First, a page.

The issues start at the very beginning, as fossil fuels are required in the production process. Around 8% of world oil goes into plastic manufacturing and we should be moving away from fossils fuels, particularly crude oil. Every year the USA makes 100 billion plastic bags, a task which requires 12 million barrels of oil. Such a precious natural resource being used to produce something so disposable is not logical. Not only this but 72 billion gallons of water are required yearly to make plastic bottles. Using the Earth’s natural resources on such a scale is not sustainable.
Then there are the problems after the plastic is produced. It’s estimated plastic currently accounts for 10% of generated landfill waste and there’s 12.7 million metric tons of it floating around in the world’s oceans. The USA alone throws away 50 billion plastic bottles each year (that’s $1 billion worth of plastic bottles). Because of the costs to recycle plastic, it’s often shipped to developing countries where it will be burn’t and melted down. This on it’s own has a horrific effect on the environment as the process emits toxic gases that harm the atmosphere. The burning process increases the level of volatile organic compounds (VOCs) in the air and is one of the leading causes of air pollution.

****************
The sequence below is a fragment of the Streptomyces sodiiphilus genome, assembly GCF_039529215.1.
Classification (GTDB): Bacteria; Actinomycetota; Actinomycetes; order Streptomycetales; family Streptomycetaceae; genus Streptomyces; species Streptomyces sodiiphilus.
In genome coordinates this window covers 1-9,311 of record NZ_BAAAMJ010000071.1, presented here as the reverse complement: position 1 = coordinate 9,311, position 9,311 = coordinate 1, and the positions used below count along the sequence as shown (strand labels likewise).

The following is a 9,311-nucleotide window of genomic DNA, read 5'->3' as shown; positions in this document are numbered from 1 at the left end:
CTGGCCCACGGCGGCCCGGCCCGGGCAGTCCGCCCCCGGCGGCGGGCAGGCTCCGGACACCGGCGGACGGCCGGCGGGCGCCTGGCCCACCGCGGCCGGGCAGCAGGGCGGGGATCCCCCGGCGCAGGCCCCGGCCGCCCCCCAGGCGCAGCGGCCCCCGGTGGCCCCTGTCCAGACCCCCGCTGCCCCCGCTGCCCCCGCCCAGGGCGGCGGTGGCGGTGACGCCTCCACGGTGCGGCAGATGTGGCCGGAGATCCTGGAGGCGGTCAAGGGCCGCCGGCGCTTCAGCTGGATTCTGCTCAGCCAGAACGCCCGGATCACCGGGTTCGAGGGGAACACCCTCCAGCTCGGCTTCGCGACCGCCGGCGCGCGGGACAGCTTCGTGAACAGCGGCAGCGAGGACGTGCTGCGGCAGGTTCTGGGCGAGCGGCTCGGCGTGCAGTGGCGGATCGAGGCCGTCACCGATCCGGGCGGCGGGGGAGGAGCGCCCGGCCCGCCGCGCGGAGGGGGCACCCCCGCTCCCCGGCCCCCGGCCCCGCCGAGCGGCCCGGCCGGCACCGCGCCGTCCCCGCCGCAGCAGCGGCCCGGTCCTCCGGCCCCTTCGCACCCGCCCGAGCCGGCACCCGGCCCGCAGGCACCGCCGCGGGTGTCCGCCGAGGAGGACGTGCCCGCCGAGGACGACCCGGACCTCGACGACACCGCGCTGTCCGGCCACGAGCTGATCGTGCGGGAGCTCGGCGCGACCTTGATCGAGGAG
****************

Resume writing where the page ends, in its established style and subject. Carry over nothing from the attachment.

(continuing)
As plastic takes such a long time to decompose, when we send it to landfill, where are we expecting it to go? Plastic bags take around 1,000 years to decompose, whilst a plastic jug can take up to 1 million years. Some scientists even argue that plastic will never decompose. Over time the chemicals that hold the plastic together are broken down by UV rays into tiny pieces. These tiny pieces sink into the land contaminating water, soil, wildlife and plants.
Plastic isn’t just sent to landfill, an ever increasing amount ends up in the ocean. Around 90% of all ocean rubbish is plastic and there’s an estimated 46,000 pieces of plastic for each square mile. According to the American Environmental Protection Agency 46% of plastics are afloat on the world’s oceans and can drift for several years before later concentrating on the ocean gyres. Once rubbish starts to accumulate in the ocean gyres this is when ‘islands of rubbish’ start to form. These islands threaten biodiversity as they act as a transportation device for bacteria which can spread globally.